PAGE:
Lambda Law is a student organization dedicated to promoting diversity education and awareness, fellowship, and discussion in the UT Law community and the Knoxville area. Lambda Law includes members, friends, and allies of the LGBTQ community, and anyone interested in issues relating to civil rights, gender, and sexuality in the law. Members believe everyone has a diverse perspective to offer and that sharing these perspectives will strengthen students as individuals, community members, and attorneys.

Erica Davis – Vice President

Sibyl Marshall – Advisor

Law Women’s mission is to emphasize and address issues of concern to women within the legal profession and academic community. Law Women strives to raise awareness of issues related to women’s participation in the judicial system, promote career opportunities for women within the legal profession, act as a forum for networking with attorneys and other legal professionals, and coordinate activities within the university community that address issues of concern to women. Law Women accepts members—both female and male—who are committed to advancing these goals.

Lauren Hughes – President

Joan Heminway – Advisor

Joy Radice – Advisor

The Moot Court Board is comprised of second- and third-year students who have demonstrated excellence in trial and appellate advocacy. The board sponsors two annual intramural competitions: the Ray H. Jenkins Trial Competition and the Advocates’ Prize Moot Court Competition. Any UT Law 2L or 3L may participate in these intramural competitions. The board also coordinates several competitive traveling teams. Learn more.

Daniel Zydel – Chair

The mission of the Native American Law Students Association at UT Law (“NALSA”) is to promote knowledge of American Indian law and issues in the legal profession. In order to do this, NALSA hosts events to provide information to interested persons. NALSA also strives to encourage American Indians to enter the legal profession.

Andrew Schrack – President

Don Leatherman – Advisor

The Phi Alpha Delta Law fraternity strives to form a strong bond uniting students and teachers of the law with members of the bench and bar in a fraternal fellowship designed to advance the ideals of liberty and equal justice under law, to stimulate excellence in scholarship, to inspire the virtues of compassion and courage, to foster integrity and professional competence, to promote the welfare of its members, and to encourage their moral, intellectual, and cultural advancement so that each member may enjoy a lifetime of honorable professional or public service.

The purpose of the Sports and Entertainment Law Society is to promote an interest in and understanding of the issues and new developments associated with the sports and entertainment law fields and to aid in networking between students and alumni who have an interest in the sports and entertainment law fields.

Kelso Stevens – President

George Kuney – Advisor

As the voice of the law student body, the Student Bar Association is a direct channel to the law school administration. The Student Bar Association holds its meetings throughout the academic year to discuss concerns raised by fellow law students. The meetings not only serve as a way to remedy issues, but also as a way to develop new and better services for UT Law students.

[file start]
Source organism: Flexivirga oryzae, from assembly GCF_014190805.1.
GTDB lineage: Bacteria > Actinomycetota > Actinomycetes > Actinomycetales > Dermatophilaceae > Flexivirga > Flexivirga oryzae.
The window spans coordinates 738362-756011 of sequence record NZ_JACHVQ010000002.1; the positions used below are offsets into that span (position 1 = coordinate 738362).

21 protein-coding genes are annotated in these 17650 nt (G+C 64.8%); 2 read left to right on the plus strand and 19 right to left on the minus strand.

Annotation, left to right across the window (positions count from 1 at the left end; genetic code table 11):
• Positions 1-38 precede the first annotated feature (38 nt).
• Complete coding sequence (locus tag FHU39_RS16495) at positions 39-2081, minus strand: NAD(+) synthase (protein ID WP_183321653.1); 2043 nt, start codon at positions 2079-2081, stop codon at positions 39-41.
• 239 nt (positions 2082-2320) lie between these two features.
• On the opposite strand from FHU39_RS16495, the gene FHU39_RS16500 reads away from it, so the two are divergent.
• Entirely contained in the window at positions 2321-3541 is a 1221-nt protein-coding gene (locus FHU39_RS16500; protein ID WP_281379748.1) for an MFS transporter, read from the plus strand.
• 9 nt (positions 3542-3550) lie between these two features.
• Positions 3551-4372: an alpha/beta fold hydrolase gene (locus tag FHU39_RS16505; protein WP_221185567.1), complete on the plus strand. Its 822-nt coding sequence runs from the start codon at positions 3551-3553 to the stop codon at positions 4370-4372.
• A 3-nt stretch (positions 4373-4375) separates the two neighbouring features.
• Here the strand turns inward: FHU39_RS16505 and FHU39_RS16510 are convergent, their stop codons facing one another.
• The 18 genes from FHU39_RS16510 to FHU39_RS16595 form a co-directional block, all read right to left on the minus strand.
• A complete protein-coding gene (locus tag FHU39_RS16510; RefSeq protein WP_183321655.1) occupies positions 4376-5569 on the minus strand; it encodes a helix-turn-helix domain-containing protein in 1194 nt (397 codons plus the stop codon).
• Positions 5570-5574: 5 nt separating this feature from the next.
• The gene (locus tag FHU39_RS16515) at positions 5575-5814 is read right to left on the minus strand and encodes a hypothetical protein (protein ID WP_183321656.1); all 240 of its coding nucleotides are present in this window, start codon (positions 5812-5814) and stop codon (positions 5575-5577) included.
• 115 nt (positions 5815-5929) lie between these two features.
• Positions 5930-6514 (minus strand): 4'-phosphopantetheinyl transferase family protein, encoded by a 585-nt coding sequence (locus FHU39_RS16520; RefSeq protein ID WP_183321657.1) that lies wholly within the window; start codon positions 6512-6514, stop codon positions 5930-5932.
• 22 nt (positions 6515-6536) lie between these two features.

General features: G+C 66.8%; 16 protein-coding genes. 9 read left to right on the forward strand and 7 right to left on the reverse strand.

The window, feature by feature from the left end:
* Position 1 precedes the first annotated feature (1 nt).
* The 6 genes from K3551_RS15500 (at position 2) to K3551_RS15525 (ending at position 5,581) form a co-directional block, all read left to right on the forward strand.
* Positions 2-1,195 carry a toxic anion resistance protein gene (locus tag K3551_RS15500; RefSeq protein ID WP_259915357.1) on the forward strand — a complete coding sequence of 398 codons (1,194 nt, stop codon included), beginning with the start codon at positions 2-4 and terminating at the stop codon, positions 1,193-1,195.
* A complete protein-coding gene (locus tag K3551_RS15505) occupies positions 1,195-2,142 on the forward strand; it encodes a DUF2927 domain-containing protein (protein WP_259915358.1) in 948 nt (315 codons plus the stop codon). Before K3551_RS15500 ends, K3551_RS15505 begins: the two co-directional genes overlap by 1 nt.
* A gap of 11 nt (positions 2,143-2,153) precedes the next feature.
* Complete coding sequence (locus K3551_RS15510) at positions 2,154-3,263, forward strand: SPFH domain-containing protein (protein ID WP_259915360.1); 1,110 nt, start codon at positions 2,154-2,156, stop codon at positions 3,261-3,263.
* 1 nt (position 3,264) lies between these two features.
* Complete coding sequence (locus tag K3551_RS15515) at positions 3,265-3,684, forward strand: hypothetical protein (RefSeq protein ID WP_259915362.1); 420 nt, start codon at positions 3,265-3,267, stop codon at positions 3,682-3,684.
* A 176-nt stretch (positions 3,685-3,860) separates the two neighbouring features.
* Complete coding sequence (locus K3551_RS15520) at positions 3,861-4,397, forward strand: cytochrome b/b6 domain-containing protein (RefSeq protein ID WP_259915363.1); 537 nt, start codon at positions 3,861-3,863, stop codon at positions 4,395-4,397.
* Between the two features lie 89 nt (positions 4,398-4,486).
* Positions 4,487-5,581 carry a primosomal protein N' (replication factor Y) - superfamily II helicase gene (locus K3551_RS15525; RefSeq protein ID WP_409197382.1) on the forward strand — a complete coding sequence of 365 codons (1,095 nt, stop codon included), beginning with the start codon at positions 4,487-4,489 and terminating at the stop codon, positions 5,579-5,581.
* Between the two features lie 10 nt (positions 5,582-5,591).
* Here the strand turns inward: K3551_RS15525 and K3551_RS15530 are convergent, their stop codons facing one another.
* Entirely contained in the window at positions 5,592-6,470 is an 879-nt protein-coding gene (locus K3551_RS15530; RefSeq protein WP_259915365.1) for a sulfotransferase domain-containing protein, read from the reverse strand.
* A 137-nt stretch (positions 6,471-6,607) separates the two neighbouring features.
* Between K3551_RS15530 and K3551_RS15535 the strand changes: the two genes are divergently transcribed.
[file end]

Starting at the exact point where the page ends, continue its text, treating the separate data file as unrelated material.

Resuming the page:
Hollie Russell – President

Doug Blaze – Advisor

Derrick Davis – President

Gary Pulsinelli – Advisor

The purpose of S.C.D.I. is to promote diversity and inclusion in the University of Tennessee College of Law (the “College of Law”) community, to react swiftly, thoughtfully, and decisively to emerging issues affecting the College of Law, and to cultivate a welcoming educational environment for individuals of all backgrounds and lifestyles at the College of Law.

S.C.D.I.’s activities include organizing an annual Diversity Week event, assisting the Admissions Office in recruiting diverse students to attend the College of Law, organizing community forums to discuss topics of concern among students, faculty, and staff, and hosting such other events as deemed beneficial to the welfare of the College of Law community.

Lynn Ryan – President

Wendy Bach – Advisor

The purpose of Sword and Scales is to strengthen the community through fellowship, justice, and service while building a bridge between the College of Law and the greater UT community. The organization brings together UT Law students and other UT graduate students through joint social and service activities, including tailgate parties, socials, networking dinners, and community service projects.

Andrew Schrack – Editor in Chief

Bradley Areheart – Advisor

Eli Lovingfoss – Editor in Chief

Val Vojdik – Advisor

UT Pro Bono is a community service organization with significant student leadership and staff direction at the College of Law. The program strives to connect law students with area attorneys representing indigent clients. Working in cooperation with attorneys and local legal aid societies, UT Pro Bono serves as a resource by providing law students for research, educational, and investigatory assistance. Learn more.

Tyler Sims – President

Jason Collver – Advisor

Vols for Veterans is a 501(c)(3) non-profit organization founded in April 2017 by students committed to offering assistance to veterans in the Knoxville community. The organization introduces law students to career opportunities in military service through JAG careers, assists veterans through pro bono work, and annually awards the Gen. Clifton Cates Leadership Scholarship to two law student veterans or dependents of veterans. In 2018, the organization received the Charles R. Burchett Extraordinary Contributions to Campus Life Award. For more information, follow Vols for Veterans on Instagram @volsforvets.

Chris Davis – President

Brianna Rosenbaum – Advisor